In the afterword to my edition of this book, Shafak writes briefly (very briefly) that she faced charges in Turkish courts because parts of this book were considered un-Turkish. Perhaps this is not surprising considering that the novel does deal with the relationships between Turks and Armenians, and the Armenian genoicide.
At first glance, the novel centers around two young women –Armanoush and Asya, who are step-cousins. Armanoush is an Armenian American whose mother took Asya’s uncle as her second husband. Asya is the bastard of the title and lives in Istanbul with her mother, her aunts, grandmother and great-grandmother. The two cousins are more alike than first appearances and background indicate.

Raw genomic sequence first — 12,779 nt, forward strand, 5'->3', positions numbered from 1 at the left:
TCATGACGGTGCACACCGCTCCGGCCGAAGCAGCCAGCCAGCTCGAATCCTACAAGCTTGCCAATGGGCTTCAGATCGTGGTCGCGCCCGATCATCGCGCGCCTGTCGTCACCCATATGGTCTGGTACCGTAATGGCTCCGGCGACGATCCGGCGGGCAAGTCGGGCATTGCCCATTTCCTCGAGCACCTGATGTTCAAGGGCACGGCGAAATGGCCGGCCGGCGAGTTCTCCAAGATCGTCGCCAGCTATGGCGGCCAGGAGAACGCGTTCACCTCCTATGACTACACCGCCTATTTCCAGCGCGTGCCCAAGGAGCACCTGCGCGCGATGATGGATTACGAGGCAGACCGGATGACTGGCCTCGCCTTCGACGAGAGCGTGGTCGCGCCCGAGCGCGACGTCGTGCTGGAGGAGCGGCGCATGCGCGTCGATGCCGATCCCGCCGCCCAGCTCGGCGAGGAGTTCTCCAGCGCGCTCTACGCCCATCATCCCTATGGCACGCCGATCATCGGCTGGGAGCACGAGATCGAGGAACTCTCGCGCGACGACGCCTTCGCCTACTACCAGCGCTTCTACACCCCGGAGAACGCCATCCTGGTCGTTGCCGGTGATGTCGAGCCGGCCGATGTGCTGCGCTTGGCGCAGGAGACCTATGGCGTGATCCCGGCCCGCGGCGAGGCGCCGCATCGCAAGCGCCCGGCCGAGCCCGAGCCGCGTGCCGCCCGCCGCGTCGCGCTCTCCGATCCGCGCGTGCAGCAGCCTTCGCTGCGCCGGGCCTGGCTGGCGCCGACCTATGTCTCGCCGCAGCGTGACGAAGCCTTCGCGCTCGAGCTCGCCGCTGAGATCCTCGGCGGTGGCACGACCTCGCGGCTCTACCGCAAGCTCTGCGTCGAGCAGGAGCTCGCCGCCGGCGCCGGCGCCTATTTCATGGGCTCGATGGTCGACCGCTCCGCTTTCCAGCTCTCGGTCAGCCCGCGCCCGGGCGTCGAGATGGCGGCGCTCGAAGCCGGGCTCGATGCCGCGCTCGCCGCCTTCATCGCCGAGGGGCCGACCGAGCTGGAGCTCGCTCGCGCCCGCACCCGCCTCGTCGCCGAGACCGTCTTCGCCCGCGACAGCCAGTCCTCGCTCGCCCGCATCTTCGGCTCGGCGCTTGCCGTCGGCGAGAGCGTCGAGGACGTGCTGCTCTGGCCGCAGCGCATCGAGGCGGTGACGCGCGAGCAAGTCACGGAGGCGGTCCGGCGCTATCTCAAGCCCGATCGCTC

And that is the point.
The book is about coming to terms with the past because at the end of it all, we are in fact human. Even if we live surrounded by crazy people.
And that is in the charm of the story – the touching zaniness and beauty in the relationship. The rich language, the pictures that are painted with words.
With the sneaky message – that we are far more alike than we know.